Demographics

As of the 2000 census, there were 24,675 people, 8,828 households, and 3,601 families residing in the city The population was 24,675 at the 2000 census. This statistic does not include a college residence hall that was accidentally mis-allocated to the town of Endicott, across the county The population density was 2,740.8 people per square mile (1,058.6/km²).

The racial makeup of the city was:

Hispanic or Latino of any race were 3.86% of the population.

The 2000 Census found 9,398 housing units at an average density of 1,043.9/sq mi (403.2/km²). There were 8,828 households out of which:

  • 59.2% were non-families
  • 33.0% were married couples living together
  • 31.1% of all households were made up of individuals
  • 20.0% had children under the age of 18 living with them
  • 5.8% had a female householder with no husband present
  • 3.7% had someone living alone who was 65 years of age or older (included in the 31.1% of households made up of individuals)

The average household size was 2.23 and the average family size was 2.87.

The city's age distribution is dominated by the presence of WSU students:

  • 13.1% under the age of 18
  • 49.4% from 18 to 24
  • 22.8% from 25 to 44
  • 10.3% from 45 to 64
  • 4.5% who were 65 years of age or older.

The median age was 22 years, which is also typical of a university town. For every 100 females there are 104.6 males. For every 100 females age 18 and over, there were 104.7 males.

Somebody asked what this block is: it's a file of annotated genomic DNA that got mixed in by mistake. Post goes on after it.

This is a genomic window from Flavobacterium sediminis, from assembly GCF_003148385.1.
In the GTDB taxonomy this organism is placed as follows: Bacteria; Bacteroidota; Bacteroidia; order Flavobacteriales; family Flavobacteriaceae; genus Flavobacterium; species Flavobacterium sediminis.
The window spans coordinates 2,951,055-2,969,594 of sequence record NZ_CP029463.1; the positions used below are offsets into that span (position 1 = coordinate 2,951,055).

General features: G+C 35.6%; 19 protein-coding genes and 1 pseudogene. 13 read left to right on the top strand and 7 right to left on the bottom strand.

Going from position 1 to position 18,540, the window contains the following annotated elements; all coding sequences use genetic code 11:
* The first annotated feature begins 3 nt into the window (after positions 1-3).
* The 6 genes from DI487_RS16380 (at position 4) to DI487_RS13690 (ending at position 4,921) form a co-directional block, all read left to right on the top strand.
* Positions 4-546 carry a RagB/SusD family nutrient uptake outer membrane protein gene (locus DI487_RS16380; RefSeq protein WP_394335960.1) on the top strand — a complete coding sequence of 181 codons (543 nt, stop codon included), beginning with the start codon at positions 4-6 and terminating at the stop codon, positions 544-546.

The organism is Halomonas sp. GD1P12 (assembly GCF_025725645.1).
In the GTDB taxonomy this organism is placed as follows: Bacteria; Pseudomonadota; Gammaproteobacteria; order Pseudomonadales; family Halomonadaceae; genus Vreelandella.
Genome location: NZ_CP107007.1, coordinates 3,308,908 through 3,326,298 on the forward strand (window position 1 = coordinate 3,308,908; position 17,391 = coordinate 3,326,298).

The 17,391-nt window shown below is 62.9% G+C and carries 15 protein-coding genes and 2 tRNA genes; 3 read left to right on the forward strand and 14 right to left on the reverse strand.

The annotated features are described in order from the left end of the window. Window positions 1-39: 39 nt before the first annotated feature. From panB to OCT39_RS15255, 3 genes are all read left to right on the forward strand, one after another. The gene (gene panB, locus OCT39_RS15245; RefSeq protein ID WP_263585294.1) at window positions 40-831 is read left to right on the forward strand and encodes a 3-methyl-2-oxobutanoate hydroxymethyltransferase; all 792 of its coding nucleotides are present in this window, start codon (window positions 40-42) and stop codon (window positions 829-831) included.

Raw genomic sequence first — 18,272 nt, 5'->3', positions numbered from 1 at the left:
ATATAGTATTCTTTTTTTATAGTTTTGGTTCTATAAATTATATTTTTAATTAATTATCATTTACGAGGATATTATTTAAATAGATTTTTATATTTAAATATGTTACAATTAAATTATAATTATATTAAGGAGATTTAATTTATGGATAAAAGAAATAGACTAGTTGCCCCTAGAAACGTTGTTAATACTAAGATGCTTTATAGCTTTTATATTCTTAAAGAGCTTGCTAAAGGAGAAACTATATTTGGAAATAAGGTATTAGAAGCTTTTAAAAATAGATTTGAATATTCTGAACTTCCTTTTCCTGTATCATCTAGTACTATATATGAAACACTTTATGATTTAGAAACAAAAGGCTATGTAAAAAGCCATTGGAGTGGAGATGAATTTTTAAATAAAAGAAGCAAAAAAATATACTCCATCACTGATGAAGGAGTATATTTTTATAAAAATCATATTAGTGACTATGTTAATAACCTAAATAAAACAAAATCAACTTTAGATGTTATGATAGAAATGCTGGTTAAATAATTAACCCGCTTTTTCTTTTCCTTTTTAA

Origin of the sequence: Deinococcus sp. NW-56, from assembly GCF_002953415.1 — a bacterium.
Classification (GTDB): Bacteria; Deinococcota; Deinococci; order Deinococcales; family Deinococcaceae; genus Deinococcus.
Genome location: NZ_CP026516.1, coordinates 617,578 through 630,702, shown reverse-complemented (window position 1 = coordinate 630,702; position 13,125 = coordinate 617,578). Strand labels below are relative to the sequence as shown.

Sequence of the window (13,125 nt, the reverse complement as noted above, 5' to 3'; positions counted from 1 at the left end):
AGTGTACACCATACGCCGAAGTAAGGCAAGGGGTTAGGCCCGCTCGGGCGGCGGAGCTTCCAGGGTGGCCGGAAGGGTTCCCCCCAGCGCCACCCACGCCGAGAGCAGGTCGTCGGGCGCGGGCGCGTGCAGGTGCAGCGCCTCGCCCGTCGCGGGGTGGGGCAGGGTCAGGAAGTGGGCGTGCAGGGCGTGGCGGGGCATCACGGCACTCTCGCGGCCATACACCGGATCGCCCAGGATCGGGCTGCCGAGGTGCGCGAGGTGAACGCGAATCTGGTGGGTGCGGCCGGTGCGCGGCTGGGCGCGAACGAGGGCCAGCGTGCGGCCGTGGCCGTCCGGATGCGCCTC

The median income for a household in the city was $20,652, and the median income for a family was $46,165. Males had a median income of $36,743 versus $29,192 for females. The per capita income for the city was $13,448. About 15.3% of families and 37.5% of the population were below the poverty line, including 20.0% of those under age 18 and 3.6% of those age 65 or over. However, traditional poverty measures can be misleading when applied to communities primarily populated by college students.

Transportation

Pullman is served by the Pullman-Moscow Regional Airport located 2 miles east of Pullman and 4 miles west of Moscow, Idaho. Horizon Air offers four flights daily from Pullman-Moscow to Seattle and four flights daily from Seattle to Pullman-Moscow. Shuttle service to Spokane International Airport is available. Major bus routes, including Greyhound, pass through Pullman. Pullman is also served by Pullman Transit which provides service for many students of the university who do not live on campus and also provides service to the residents of Pullman. Students can get on the bus by showing their student ID card, as all students pay a fee for use of the bus system which is included in their fees when attending WSU.

Additionally, there is bus service to Moscow, Idaho called the Wheatland Express. This is free to WSU students; it costs $2 each way for non-students. The service also goes to the airport for a $5 charge.

Additional Information

Pullman, Washington is the sister city of Kasai, Hyōgo Japan.

Notable people

External links